The examples and perspective in this article may not include all significant viewpoints. (December 2017)
In the United States, Black Identity Extremists was a designation used by the Federal Bureau of Investigation (FBI) from August 2017 to July 2019. It first appeared in a counterterrorism report dated August 3, 2017 sent to thousands of American police departments and described safety concerns about allegedly violent African-American activists. The term was discontinued when the FBI merged several classifications under the umbrella term of “racially motivated violent extremism”.
According to documents obtained by The Young Turks a 2018-19 "Threat Guidance" defined Black Identity Extremists as people who "use force or violence in violation of criminal law in response to perceived racism and injustice in society". The FBI files also claim that one of the motives was "establishing a separate black homeland or autonomous black social institutions, communities or governing organizations within the USA."
The term first received media attention in October 2017 when Foreign Policy published a leaked copy of the report in October 2017. According to Foreign Policy, the report is the first reference to "black identity extremists", while also noting the report claims "[t]he FBI assesses it is very likely Black Identity Extremist perceptions of police brutality against African Americans spurred an increase in premeditated, retaliatory lethal violence against law enforcement and will very likely serve as justification for such violence". However, former government officials and legal experts claimed the term described a movement that did not exist.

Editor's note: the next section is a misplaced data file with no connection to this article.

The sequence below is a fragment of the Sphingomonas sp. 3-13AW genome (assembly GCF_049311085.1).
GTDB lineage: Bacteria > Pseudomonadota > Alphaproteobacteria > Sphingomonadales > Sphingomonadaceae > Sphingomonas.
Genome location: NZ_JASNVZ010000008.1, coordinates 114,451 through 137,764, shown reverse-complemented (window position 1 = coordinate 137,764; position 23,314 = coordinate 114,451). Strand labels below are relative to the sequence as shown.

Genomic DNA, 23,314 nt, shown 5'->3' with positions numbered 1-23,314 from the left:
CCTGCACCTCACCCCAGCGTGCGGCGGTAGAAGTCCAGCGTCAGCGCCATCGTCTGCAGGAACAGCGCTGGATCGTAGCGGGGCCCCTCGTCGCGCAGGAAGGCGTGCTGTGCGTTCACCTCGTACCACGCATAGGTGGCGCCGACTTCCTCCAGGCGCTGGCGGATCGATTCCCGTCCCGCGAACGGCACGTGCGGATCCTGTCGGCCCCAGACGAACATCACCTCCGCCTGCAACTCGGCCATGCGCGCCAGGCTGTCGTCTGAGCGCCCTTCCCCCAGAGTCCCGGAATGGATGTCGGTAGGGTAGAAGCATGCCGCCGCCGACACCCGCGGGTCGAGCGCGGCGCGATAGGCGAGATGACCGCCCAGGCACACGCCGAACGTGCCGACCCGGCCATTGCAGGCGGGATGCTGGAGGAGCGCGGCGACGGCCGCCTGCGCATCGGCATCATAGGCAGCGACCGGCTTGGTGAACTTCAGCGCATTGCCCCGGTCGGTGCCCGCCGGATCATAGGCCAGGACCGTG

Civil liberties organizations and political commentators expressed concern that the internal use of this designation by the FBI's counter-terrorism unit signals a politically-motivated effort to label black activism, such as the Black Lives Matter movement, as equivalent to white supremacists.
In November 2017, the National Organization of Black Law Enforcement Executives, the nation's largest black police group, stated that the FBI designation was "ill advised."
According to the ACLU, documents leaked by The Young Turks show that a program called IRON FIST continued to investigate Black activists, even though the label "Black Identity Extremist" was no longer used. The label was retired after objections that it inappropriately assigned a group or organizational identity without sufficient evidence to show that such a group actually existed. It has not dismantled other surveillance programs like IRON FIST, leading to criticism that the Federal government has neglected the threat posed by white supremacists to focus on targeting Black people.
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- "Texas judge dismisses FBI case against 'Black Identity Extremist'". dailydot.com. 12 May 2018.
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- "Leaked FBI Documents Raise Concerns About Targeting Black People Under 'Black Identity Extremist' and Newer Labels". ACLU. Retrieved 14 September 2022.